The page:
In my mind investors should give serious consideration to the prospect of additional downward adjustments coming in the days ahead. The anti-obesity door is not closed. It is just not open yet either. Consider that Credit Suisse is projecting over $300 million in sales in 2015. That is a big number, and certainly does not point to failure. What investors need to be considering is the possibility that sales will be $157 million for all of 2014, and that milestone payments could be at 2105 and beyond. This is where the time/value of money becomes a factor in investment decisions.
Yes, there is a possibility that television ads are compelling, or that a spokesperson can become a catalyst. Yes, more doctors are being spoken to weekly. Yes, insurance companies are being engaged by Eisai. These all add to the potential side of the Arena story. In addition, the Arena pipeline, and the use of Belviq for other indications may be in the cards. For the moment however, the Arena wagon is hitched to Belviq as an anti-obesity drug.
A passionate long may well remain a passionate long, but having shares and holding them does little to invoke an upward trajectory that builds excitement in the stock price. What we need to see is very compelling traction in sales. This can happen with a great ad campaign, with a distinct shift in insurance coverage, or with the a viral acceptance of Belviq by consumers. In the mean time we have to assess what we know as the driver of the price action. Current sales, with current insurance coverage, with the current pace of reaching out to doctors and consumers.
What Is The Strategy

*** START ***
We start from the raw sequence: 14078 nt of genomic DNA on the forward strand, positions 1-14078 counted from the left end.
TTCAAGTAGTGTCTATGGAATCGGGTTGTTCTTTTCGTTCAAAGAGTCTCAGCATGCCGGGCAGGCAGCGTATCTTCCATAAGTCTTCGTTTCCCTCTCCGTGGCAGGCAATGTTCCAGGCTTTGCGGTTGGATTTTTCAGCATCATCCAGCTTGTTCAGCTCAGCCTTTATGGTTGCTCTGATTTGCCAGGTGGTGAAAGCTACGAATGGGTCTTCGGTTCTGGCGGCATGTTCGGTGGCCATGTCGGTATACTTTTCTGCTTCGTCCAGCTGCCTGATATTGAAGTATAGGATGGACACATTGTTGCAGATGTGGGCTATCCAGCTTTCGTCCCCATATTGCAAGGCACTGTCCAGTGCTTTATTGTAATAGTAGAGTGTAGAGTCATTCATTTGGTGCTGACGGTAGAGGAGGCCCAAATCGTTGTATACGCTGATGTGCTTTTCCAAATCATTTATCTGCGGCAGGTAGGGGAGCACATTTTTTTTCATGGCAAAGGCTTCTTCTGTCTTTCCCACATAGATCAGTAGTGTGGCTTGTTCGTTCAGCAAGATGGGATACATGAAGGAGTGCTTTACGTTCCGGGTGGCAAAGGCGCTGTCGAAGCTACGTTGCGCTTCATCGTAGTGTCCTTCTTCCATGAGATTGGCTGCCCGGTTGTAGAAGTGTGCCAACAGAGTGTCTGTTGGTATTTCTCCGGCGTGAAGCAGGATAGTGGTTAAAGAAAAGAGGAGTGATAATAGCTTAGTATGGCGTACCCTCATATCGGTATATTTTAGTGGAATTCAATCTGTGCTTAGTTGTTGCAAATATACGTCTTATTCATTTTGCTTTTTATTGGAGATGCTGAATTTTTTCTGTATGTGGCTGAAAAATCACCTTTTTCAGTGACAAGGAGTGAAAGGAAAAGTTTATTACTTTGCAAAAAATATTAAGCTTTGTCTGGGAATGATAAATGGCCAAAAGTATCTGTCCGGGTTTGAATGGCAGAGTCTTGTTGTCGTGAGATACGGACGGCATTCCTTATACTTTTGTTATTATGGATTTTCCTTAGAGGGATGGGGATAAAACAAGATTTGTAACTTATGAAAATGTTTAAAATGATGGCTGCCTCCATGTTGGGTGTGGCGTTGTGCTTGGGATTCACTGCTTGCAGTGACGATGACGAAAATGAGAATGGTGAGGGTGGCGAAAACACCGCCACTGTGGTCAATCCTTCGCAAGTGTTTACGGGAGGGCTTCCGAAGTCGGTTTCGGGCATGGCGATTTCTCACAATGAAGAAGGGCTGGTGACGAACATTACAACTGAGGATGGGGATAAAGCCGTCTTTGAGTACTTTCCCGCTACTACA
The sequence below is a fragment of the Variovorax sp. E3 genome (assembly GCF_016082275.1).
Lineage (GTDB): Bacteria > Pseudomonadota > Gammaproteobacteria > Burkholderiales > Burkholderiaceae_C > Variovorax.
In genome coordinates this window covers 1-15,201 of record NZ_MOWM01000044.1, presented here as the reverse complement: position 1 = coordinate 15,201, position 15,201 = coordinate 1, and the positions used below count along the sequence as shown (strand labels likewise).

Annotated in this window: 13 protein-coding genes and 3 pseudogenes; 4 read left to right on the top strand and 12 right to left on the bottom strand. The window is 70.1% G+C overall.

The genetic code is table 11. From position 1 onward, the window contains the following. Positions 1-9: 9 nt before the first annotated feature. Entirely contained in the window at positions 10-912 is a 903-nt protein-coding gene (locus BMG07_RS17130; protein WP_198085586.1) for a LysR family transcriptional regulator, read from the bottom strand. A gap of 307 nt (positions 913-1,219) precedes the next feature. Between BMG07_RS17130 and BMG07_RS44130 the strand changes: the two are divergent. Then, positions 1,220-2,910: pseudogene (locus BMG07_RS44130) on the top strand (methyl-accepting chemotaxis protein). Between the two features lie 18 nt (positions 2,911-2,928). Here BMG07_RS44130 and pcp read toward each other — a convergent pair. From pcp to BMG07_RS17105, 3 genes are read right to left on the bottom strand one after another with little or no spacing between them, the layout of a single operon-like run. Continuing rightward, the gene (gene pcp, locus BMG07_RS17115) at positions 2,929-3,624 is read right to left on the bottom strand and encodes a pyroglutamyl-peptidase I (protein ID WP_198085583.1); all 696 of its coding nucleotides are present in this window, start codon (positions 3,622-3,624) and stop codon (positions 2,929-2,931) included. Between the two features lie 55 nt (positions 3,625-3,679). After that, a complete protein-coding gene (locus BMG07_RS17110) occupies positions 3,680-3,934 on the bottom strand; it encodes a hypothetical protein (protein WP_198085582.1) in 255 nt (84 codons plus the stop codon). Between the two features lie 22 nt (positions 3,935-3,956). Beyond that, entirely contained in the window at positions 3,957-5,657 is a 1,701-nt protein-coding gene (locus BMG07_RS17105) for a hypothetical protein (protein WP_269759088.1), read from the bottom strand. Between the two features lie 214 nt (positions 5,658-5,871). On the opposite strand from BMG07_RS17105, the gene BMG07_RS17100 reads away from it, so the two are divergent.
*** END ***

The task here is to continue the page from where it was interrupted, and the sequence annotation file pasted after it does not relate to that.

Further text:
My opinion is simple. The safer play is to be in a holding pattern and wait for the dust to settle, the analysts to offer up their opinions, and the company to report numbers for Q3 (and hopefully guidance of some sort). A more aggressive play is to let the analysts dust settle, see the equity bottom, see a recovery start, and then speculate that a new upward trend can form.
With all of that being said, and investor needs to ask a few questions.
If 2014 sales are $150 million, what does that mean for Arena? We need to remember that Arena gets a percentage of net sales. If we use $100 per bottle as a net number, we are looking at $75 million for next year. Arena's share would be about $24 million. What type of market cap should a company that generates $24 million be worth (bear in mind Arena does get other revenue as well)? As an investor can you wait on stock price appreciation for Arena? If blockbuster status ($1 billion of sales in 1 year) is 5 years away is that okay?
Essentially, if we consider Credit Suisse as the biggest bear case, what is the most reasonable and biggest bull case? Is it double the sales projected by Credit Suisse? Triple? There are a lot of moving parts here, but in very real terms, we are looking at the most compelling bullish days for Arena and Belviq coming at least a year from now, and possibly 2 years out. Stay Tuned!
Disclosure: I am long ARNA. I wrote this article myself, and it expresses my own opinions. I am not receiving compensation for it (other than from Seeking Alpha). I have no business relationship with any company whose stock is mentioned in this article.